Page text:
A Chronicle of Puto

Puto, Filipino steamed rice cakes, can come in all different shapes, sizes, and colors—but putong puti is really the "blank canvas" on which other flamboyant iterations are created. ⁠

A Chronicle of Puto

Puto, Filipino steamed rice cakes, can come in all different shapes, sizes, and colors—but putong puti is really the "blank canvas" on which other flamboyant iterations are created. ⁠

by Tracey Paska

Photo by Tracey Paska

Search the web for “steamed rice cakes” and any number of mostly fluffy confections from different Asian cuisines pop up: Chinese fa gao, Vietnamese bánh bò hap, Korean jeungpyeon, Singaporean chwee kueh, Khmer num ah kor. But in the case of Filipino puto, the three-word phrase and the images of snowy, cheese-topped cupcakes that usually appear barely begin to represent it. Rather than the single treat portrayed in these images, puto is a basket of regionally diverse delicacies that are mostly steamed, are not always made of rice, and occasionally don’t fit the idea of a “cake.”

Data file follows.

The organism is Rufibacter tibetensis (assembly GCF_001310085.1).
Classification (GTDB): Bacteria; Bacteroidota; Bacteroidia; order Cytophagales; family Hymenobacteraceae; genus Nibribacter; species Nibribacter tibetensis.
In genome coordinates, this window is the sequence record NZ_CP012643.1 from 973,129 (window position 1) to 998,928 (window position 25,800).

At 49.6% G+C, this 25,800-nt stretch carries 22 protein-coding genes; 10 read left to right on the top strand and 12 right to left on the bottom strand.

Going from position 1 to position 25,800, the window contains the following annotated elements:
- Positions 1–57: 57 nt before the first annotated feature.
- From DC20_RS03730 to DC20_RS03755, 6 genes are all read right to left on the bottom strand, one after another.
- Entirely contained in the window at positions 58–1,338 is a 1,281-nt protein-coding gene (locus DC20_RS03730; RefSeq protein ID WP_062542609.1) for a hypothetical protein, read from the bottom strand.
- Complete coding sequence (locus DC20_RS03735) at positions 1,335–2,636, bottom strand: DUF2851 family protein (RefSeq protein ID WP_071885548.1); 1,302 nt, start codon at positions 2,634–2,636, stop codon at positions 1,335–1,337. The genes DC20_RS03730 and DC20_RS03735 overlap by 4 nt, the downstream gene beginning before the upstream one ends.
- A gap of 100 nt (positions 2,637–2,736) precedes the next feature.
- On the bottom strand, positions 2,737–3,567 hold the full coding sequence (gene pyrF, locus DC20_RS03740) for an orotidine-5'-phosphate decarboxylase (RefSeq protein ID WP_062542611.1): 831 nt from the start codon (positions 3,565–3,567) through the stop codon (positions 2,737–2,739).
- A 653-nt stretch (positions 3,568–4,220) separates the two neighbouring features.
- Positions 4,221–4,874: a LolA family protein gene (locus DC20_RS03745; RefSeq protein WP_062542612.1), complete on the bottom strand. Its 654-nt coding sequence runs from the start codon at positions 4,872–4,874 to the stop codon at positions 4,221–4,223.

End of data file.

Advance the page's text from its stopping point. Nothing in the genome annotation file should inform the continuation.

South by Southeast

Filipino puto traces back to puttu (1), a traditional South Indian breakfast dish that is made of lightly packed rice flour, layered with grated coconut, and steamed in a tube (traditionally made of bamboo). When and how it reached the Philippines is not precisely known, but a likely source is through indirect cultural diffusion via Tamil merchants and traders, who scholars believe have been a significant commercial and cultural presence in what are now Indonesia, Malaysia, Singapore, and southern Thailand beginning nearly two millennia ago (2).

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